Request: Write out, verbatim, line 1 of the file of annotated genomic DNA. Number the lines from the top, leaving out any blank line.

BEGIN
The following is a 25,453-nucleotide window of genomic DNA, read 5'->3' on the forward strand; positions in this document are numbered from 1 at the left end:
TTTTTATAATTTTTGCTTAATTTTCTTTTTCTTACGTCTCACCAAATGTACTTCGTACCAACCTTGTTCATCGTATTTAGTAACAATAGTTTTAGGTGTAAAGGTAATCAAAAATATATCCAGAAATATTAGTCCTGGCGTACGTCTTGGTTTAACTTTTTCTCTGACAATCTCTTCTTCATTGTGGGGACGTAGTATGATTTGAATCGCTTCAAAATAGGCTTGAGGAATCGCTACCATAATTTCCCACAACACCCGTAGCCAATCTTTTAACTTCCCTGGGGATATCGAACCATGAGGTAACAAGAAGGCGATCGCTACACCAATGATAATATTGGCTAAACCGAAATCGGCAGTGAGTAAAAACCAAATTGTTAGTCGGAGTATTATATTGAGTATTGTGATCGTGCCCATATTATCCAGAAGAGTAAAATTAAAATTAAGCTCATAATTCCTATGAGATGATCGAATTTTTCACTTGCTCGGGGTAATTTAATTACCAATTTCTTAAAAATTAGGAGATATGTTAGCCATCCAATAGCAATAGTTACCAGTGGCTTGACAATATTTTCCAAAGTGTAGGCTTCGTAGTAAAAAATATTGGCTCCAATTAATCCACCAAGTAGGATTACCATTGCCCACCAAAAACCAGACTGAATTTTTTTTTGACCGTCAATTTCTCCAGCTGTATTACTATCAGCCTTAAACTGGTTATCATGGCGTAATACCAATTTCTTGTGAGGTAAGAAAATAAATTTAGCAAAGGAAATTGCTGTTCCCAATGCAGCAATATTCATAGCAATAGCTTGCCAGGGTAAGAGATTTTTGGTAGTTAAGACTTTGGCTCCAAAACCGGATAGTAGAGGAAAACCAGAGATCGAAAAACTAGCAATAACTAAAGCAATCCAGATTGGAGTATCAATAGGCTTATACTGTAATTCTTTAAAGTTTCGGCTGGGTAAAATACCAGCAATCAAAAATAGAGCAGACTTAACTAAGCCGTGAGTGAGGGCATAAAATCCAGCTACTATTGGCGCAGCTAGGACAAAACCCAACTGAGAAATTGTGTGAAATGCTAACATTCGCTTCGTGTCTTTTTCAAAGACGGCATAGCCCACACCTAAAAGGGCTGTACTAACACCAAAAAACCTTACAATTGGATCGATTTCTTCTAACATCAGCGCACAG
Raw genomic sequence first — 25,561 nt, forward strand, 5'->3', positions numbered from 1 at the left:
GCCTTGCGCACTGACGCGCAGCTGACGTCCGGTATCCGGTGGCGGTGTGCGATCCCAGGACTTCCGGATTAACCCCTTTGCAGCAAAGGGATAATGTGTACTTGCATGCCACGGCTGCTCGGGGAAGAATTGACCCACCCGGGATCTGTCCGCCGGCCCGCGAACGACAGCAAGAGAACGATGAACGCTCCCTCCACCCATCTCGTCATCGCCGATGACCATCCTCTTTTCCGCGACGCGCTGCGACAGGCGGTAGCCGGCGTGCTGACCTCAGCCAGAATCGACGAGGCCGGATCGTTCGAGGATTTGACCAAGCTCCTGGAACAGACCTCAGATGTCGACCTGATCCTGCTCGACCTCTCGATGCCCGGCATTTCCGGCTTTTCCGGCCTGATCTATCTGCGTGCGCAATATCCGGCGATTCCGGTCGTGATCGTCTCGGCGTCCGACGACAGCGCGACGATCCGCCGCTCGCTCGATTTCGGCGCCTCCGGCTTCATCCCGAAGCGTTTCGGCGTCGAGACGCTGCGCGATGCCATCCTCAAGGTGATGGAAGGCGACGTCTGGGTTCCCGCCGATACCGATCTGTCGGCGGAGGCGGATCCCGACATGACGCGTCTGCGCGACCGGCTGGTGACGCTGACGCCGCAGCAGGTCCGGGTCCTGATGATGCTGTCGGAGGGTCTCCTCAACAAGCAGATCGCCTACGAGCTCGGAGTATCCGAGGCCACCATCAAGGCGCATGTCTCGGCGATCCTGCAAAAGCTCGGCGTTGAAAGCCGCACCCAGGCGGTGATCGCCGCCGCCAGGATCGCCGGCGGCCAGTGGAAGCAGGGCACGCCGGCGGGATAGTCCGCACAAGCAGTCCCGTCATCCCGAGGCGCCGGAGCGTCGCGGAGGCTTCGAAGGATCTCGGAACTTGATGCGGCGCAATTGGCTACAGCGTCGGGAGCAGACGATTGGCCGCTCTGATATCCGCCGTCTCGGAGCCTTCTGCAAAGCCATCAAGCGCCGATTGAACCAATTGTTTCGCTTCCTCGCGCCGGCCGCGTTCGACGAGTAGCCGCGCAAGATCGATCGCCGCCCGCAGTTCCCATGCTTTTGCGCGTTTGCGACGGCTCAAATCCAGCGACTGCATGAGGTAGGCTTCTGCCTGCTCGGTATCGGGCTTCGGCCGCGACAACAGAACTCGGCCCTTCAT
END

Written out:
The following is a 25,453-nucleotide window of genomic DNA, read 5'->3' on the forward strand; positions in this document are numbered from 1 at the left end: